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Piano and Music Theory Part 02

Posted on 20th April 2012  · 
It has been a week since my first mini blog post on basic keyboard skills and music theory and I hope that some of you have managed to put in some practice using the '5 finger position' and basic fingering techniques covered in my Piano and Music Theory Part 01 mini blog post.

For those ready for the next stage I just wanted to take a step back for a moment and ask a simple question; when was the last time you watched a master at work? somebody who is 'clearly talented' and can hit a ball, drive a car, swim, dive, play piano, build a house, produce a dance track... like no other you have ever seen before?

Maybe you have a friend or know somebody who knows somebody that seems to have super human skills in his/her chosen sport, hobby or profession? The problem is that all too often, especially in the infancy of following a dream we can easily be thrown completely off course by what Matthew Syed calls 'the talent myth' in his book 'Bounce the myth of talent and the power of practice'.

The point I am trying to make here is that when we see experts in any chosen field we are quick to call them 'a genius', 'extremely talented' or 'a natural' without knowing the full picture. This is known as 'the iceberg illusion'. In reality experts have spent thousands of hours practicing, perfecting and performing tasks to become extremely good at what they do!

I find that understanding and recognising 'the talent myth' is an extremely powerful tool which can propel you into a world of rewarding productivity without fear. Just imagine for a moment knowing full well that you can achieve anything you want to with practice... well you can!

With this in mind we can begin to focus on the importance of consistent 'purposeful practice' to achieve our goals in life (in our case learning good piano playing technique and music theory skills!). What I mean by 'purposeful practice' is that we need to push ourselves a little each day to 'get good'. Practicing the same thing over and over again will only hinder your progress.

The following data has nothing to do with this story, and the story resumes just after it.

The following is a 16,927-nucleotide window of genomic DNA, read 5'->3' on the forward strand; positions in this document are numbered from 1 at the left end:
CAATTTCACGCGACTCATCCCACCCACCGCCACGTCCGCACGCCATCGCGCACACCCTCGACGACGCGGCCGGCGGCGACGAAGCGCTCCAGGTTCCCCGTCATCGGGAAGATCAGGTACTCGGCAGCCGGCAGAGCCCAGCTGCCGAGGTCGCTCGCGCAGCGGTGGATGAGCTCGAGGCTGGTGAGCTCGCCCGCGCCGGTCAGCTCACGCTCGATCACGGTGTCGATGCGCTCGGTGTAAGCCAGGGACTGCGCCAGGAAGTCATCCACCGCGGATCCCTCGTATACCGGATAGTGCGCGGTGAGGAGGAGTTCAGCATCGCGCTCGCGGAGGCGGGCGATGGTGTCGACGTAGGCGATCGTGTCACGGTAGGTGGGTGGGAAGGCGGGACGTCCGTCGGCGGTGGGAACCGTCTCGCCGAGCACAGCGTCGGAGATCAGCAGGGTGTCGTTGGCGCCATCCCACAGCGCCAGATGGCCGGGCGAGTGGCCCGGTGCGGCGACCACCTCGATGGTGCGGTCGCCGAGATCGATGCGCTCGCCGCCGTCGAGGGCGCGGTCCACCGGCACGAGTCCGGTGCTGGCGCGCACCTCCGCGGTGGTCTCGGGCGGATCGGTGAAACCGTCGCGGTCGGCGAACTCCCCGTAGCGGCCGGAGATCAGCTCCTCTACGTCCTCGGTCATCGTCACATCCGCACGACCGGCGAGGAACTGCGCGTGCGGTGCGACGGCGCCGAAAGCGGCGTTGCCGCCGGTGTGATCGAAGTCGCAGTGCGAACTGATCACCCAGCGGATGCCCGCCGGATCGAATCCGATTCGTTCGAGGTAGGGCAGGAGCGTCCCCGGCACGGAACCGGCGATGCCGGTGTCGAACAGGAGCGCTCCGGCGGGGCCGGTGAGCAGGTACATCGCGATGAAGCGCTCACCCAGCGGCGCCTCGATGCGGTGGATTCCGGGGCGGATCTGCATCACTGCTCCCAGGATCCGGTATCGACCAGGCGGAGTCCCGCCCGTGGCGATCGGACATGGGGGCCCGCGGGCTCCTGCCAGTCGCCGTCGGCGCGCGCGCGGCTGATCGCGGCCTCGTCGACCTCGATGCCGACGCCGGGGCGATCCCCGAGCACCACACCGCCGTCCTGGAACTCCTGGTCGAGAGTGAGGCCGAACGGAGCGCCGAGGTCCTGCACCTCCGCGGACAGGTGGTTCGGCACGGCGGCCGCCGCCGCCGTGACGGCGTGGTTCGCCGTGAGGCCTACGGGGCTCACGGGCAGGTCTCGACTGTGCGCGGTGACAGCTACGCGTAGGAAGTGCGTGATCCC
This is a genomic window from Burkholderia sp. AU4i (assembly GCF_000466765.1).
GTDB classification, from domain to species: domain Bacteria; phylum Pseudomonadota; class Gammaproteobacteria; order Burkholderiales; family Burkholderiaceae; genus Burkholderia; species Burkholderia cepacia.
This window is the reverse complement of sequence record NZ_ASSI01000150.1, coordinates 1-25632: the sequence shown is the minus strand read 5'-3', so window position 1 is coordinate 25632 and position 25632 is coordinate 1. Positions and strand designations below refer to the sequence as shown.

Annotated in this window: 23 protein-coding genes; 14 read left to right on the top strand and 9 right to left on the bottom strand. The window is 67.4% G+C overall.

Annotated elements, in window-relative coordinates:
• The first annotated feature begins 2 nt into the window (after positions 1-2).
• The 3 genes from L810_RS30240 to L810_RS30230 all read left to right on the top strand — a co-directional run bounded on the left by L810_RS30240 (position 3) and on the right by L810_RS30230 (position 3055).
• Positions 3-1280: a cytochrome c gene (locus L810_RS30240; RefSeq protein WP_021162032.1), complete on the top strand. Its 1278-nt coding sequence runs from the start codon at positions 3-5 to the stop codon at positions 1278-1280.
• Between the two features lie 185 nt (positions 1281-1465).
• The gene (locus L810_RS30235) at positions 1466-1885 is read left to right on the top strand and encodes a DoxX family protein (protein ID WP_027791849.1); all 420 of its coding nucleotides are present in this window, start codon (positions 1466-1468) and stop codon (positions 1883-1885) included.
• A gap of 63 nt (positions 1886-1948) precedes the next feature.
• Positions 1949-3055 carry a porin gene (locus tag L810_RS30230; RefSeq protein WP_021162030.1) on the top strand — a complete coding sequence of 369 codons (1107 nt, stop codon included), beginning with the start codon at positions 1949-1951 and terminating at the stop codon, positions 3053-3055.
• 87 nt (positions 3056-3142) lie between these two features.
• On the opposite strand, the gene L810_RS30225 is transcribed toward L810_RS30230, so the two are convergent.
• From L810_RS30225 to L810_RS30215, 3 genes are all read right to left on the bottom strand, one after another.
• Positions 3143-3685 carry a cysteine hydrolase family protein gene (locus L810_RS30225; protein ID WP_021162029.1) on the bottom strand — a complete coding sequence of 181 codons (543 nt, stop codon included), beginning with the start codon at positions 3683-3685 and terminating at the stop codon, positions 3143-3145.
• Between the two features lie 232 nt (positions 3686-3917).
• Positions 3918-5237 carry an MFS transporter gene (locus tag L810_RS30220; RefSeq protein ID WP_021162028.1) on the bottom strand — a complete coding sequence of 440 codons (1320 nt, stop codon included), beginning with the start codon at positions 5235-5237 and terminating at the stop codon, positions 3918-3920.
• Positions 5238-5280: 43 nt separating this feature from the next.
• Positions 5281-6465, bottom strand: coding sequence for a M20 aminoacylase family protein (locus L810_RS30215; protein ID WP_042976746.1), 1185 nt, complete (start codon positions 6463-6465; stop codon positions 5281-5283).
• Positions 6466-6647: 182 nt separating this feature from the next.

On that note lets look at the C Major scale in more depth so we can open a few more doors and give you more musical paths to explore as you practice. Last week we looked at scales which I described as 'a succession of notes that are played one after another following a tonal pattern'.

To understand the tonal pattern followed by the C Major scale we need to look closely at the notes on the keyboard in relation to one another. For example if we go from a C up to a C# we have raised the pitch by 1 semitone (1 semitone = half of a tone). Similarly if we go from a C up to a D we have raised the pitch up by a full tone.

Looking at the notes within the C Major scale; C, D, E, F, G, A, B and C (1 octave above) we can see/hear the following tonal pattern between notes: T, T, s/t, T, T, T, s/t. So between Notes C and D there is a full tone, between D and E again a full tone, between E and F is a semitone and so on...

A real 'eureka' moment for me came during my early experiences learning the piano when I was taught that once you know the tonal pattern of the C Major scale (T, T, s/t, T, T, T, s/t) you can transpose up or down to any key you choose to find the Major scale for that key (as long as you keep the tonal pattern the same). In other words you now have access to 12 different Major scales.

Suddenly we are faced with the challenge to learn all of these forwards and backwards with hands separately and apart! if you do so you are paving the way to a myriad of possibilities when it comes to writing music whilst at the same time improving your motor skills, finger dexterity and playing technique.

Next Time... from Major to minor

Written by Steve Heath of Wave Alchemy




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